2 min read
14 Mar

This week we Lectio the Liturgy, with the Preface for the 4th Sunday of Lent. The Preface is the beginning of the Eucharistic Prayer. During the Sundays of Lent, the Prefaces are specific to that week’s Gospel. The Gospel for this week is from John 9:1-41. Jesus heals the man born blind.

It is truly right and just, our duty and our salvation, always and everywhere to give you thanks, Lord, holy Father, almighty and eternal God, through Christ our Lord.

By the mystery of the Incarnation, he has led the human race that walked in darkness into the radiance of the faith and has brought those born in slavery to ancient sin through the waters of regeneration to make them your adopted children.

As I meditated on this prayer, during the night since I was awake anyway because the neighbor’s dog was barking, I put not only myself, but all of mankind, in the scripture in place of the blind man. Wait until you see what happened. <br> Jesus' disciples assumed that the man was born blind due to someone’s sin. Jesus tells them that the man is blind so the works of God might be made visible through him.

The human race has been blind from the beginning, since the Fall in the Garden of Eden. Just like the man, mankind has lived in darkness. While the feasts, symbols, and even the sacrifices in the Old Testament point to the One who was to come, the people still lived in separation from God.

This is where both, the human race and the blind man, meet Jesus. In the fullness of time, the world experiences the Incarnation, God becomes man. Light comes into the world. The works of God become visible.

Jesus tells the man to go wash in the Pool of Siloam, which means Sent. He went and came back able to see.

In the Latin form of the prayer, we are washed in a “lavacrum regenerationis” a bath of being born again, regeneration. When we come out of this bath of Baptism, we are brought out of darkness into light and we are sent to share this light with others.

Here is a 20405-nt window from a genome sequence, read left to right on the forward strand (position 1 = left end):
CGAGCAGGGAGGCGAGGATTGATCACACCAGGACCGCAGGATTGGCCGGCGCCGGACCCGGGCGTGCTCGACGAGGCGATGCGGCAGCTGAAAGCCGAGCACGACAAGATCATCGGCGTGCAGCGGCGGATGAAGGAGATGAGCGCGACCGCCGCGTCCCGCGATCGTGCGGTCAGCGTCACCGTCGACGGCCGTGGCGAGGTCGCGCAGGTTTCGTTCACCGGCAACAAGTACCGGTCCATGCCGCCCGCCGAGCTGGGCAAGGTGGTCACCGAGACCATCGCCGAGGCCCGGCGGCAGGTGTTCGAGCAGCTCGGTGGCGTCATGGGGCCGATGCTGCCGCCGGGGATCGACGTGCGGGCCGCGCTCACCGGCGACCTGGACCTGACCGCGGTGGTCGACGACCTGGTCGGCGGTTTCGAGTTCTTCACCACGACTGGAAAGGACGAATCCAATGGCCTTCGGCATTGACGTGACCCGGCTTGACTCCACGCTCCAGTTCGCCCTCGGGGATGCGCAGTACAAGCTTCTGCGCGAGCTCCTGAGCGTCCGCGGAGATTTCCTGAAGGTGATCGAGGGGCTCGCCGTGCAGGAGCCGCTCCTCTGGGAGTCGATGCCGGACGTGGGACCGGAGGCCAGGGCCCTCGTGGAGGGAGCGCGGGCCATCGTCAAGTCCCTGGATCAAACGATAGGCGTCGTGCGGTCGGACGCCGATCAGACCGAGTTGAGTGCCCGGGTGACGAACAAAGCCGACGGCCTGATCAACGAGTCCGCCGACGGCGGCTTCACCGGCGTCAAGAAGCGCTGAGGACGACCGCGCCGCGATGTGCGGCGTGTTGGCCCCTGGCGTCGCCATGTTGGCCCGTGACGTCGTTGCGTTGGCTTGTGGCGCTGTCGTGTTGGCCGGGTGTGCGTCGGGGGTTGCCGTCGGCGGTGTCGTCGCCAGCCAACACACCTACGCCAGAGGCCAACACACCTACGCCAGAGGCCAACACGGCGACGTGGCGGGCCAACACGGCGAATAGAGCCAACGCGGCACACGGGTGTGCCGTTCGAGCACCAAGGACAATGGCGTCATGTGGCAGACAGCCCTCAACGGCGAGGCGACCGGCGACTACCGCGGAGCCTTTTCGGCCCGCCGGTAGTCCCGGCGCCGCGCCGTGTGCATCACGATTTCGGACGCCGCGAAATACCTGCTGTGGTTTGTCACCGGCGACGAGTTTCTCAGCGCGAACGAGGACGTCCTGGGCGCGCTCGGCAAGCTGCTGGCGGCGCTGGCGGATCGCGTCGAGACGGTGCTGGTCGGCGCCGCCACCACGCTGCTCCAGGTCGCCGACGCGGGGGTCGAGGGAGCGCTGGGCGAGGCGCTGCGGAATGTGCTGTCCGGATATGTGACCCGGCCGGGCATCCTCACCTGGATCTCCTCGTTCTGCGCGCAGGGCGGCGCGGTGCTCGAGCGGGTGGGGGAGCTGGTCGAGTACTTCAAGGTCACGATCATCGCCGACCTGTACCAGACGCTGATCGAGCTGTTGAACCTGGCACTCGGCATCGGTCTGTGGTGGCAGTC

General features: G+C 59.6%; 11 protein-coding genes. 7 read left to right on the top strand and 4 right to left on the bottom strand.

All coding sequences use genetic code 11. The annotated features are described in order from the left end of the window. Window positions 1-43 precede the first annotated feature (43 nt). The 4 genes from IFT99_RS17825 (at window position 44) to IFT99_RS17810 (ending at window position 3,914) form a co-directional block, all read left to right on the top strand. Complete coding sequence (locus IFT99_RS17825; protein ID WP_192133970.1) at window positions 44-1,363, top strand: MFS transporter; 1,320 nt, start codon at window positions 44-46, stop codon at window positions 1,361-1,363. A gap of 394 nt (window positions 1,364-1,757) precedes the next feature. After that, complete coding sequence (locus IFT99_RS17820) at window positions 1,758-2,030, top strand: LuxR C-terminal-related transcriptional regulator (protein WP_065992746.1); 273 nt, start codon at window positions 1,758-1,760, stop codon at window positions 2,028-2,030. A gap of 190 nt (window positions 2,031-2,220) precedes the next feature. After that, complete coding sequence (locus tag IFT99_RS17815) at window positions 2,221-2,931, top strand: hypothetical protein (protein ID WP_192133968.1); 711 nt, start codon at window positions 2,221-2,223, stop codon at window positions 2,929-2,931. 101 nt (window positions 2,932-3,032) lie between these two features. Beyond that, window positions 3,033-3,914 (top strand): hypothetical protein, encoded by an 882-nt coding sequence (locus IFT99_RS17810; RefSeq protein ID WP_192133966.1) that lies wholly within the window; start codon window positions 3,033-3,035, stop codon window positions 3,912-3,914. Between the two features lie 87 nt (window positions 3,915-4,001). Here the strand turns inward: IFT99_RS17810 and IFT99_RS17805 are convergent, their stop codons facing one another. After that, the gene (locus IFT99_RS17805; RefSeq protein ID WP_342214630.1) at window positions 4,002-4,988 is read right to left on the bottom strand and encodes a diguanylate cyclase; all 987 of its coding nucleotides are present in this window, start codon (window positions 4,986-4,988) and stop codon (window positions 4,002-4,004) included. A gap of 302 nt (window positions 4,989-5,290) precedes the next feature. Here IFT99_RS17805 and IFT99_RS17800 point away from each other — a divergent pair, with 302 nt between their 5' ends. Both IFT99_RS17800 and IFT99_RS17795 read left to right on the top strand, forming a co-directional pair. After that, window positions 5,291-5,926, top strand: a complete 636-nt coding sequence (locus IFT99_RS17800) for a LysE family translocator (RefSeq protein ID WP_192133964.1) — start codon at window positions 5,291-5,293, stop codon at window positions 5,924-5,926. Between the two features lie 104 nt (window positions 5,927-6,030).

The man is no longer the man he was before, his neighbors didn’t recognize him. Some folks asked, “Isn't he the one who used to sit and beg?” Others replied, ”No, he just looks like him.”

Then the man begins his testimony. He tells the people that the man put clay on his eyes, he washed and now he can see. When the Pharisees questioned him for the second time, he responds, “Why do you want to hear it again? Do you want to become his disciples, too?” (I like to think that the man responds to the Pharisees in a hopeful tone.) He goes on to tell them that God does not listen to sinners, but if one is devout and does His will, He listens to him.

Jesus said that the works of God would be made visible through the blind man. Blind in sight or blind because of sin, when we are washed, God’s power is made manifest. Let’s make the blind man’s testimony our testimony: "I was in darkness, but God brought me into the freedom of the light. Do you want to be his disciple, too? If you are sincere and do his will, he listens and gives us the greatest gift of all, he makes us his adopted children."

Our “being sent” isn’t over yet. Every time we gather to pray the Mass, we are sent. The Mass, or&nbsp; in Latin, ’Ite missa es,’ means “to send out.” Jesus Christ sent the blind man to the pool to regain his sight and we, like his disciples are sent out to the world to make his works known.

Thanks for praying with me,

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